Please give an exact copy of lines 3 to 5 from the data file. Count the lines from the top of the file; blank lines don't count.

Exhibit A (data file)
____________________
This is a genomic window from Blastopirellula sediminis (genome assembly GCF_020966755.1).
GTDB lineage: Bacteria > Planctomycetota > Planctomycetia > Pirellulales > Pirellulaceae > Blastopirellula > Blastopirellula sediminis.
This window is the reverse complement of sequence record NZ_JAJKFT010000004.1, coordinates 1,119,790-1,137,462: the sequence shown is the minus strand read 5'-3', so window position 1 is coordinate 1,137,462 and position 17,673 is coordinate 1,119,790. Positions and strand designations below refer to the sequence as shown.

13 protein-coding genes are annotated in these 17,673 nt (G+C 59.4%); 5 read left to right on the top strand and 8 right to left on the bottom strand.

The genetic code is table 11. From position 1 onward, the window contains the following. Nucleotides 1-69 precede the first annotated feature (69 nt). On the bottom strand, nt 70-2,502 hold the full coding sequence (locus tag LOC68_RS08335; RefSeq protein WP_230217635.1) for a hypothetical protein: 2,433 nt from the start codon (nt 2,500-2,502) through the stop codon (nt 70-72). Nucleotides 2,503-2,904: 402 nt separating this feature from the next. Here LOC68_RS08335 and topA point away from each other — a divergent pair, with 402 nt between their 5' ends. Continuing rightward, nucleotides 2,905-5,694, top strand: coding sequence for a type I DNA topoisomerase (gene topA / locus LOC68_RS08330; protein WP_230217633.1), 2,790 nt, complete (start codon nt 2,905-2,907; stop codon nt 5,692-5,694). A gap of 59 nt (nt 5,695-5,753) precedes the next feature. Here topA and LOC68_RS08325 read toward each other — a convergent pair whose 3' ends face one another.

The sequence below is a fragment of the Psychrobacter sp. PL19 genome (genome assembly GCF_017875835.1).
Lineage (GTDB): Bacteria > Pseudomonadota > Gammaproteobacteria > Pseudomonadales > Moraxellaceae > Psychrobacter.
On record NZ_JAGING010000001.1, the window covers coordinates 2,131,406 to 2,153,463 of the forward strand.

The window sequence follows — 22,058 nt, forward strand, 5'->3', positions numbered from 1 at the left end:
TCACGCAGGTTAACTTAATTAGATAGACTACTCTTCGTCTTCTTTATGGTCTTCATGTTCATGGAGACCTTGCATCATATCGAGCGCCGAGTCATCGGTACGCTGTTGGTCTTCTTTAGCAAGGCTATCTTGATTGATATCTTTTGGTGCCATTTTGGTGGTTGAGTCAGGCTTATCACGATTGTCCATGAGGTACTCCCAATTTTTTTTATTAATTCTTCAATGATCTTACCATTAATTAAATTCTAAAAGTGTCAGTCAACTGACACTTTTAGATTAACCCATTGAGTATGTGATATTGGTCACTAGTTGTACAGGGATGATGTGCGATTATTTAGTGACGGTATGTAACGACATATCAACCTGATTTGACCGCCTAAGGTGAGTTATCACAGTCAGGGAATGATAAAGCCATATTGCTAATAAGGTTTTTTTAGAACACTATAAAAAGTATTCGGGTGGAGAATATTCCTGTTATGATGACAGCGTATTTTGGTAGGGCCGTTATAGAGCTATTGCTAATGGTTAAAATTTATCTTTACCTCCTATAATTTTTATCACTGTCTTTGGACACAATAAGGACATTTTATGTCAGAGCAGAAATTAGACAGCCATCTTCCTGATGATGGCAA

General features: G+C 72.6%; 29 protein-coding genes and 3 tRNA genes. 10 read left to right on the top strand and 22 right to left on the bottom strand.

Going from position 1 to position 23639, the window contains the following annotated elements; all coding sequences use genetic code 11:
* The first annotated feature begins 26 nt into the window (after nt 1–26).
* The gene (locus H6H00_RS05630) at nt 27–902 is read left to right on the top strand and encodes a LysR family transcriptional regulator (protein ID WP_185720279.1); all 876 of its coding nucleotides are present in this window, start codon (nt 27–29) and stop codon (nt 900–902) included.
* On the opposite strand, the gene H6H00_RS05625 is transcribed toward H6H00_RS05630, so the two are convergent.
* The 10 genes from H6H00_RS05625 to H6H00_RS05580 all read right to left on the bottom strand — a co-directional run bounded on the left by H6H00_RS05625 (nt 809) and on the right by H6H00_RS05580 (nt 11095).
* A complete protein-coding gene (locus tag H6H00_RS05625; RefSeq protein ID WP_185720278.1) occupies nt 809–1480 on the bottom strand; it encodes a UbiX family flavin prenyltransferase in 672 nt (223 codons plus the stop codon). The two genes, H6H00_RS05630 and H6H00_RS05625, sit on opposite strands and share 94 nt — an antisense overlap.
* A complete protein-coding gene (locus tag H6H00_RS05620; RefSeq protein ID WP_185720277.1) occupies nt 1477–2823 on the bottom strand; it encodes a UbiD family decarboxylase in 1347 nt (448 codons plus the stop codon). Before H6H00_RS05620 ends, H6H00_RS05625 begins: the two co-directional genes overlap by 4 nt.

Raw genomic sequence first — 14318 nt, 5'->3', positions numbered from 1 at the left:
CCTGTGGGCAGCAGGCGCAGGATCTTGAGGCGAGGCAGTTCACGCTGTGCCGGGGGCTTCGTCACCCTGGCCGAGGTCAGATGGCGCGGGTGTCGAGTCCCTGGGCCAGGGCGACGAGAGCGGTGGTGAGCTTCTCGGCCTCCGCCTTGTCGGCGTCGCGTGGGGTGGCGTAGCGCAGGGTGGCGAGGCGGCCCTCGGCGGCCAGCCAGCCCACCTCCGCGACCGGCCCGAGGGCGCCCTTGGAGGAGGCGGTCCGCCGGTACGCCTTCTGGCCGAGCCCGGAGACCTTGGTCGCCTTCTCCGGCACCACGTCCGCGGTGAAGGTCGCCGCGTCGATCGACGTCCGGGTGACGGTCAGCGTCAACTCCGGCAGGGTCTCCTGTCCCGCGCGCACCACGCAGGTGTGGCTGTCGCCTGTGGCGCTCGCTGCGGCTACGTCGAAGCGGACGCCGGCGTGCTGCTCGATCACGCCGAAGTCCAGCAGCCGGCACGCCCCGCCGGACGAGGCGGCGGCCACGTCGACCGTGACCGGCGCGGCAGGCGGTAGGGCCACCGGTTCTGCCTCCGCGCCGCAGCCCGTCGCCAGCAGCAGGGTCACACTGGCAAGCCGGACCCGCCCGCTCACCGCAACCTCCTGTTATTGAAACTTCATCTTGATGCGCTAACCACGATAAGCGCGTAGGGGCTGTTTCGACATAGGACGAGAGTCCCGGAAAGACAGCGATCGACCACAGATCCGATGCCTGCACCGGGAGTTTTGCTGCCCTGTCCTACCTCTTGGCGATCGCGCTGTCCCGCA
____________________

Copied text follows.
This window is the reverse complement of sequence record NZ_JAJKFT010000004.1, coordinates 1,119,790-1,137,462: the sequence shown is the minus strand read 5'-3', so window position 1 is coordinate 1,137,462 and position 17,673 is coordinate 1,119,790. Positions and strand designations below refer to the sequence as shown.

13 protein-coding genes are annotated in these 17,673 nt (G+C 59.4%); 5 read left to right on the top strand and 8 right to left on the bottom strand.

The genetic code is table 11. From position 1 onward, the window contains the following. Nucleotides 1-69 precede the first annotated feature (69 nt). On the bottom strand, nt 70-2,502 hold the full coding sequence (locus tag LOC68_RS08335; RefSeq protein WP_230217635.1) for a hypothetical protein: 2,433 nt from the start codon (nt 2,500-2,502) through the stop codon (nt 70-72). Nucleotides 2,503-2,904: 402 nt separating this feature from the next. Here LOC68_RS08335 and topA point away from each other — a divergent pair, with 402 nt between their 5' ends. Continuing rightward, nucleotides 2,905-5,694, top strand: coding sequence for a type I DNA topoisomerase (gene topA / locus LOC68_RS08330; protein WP_230217633.1), 2,790 nt, complete (start codon nt 2,905-2,907; stop codon nt 5,692-5,694). A gap of 59 nt (nt 5,695-5,753) precedes the next feature. Here topA and LOC68_RS08325 read toward each other — a convergent pair whose 3' ends face one another.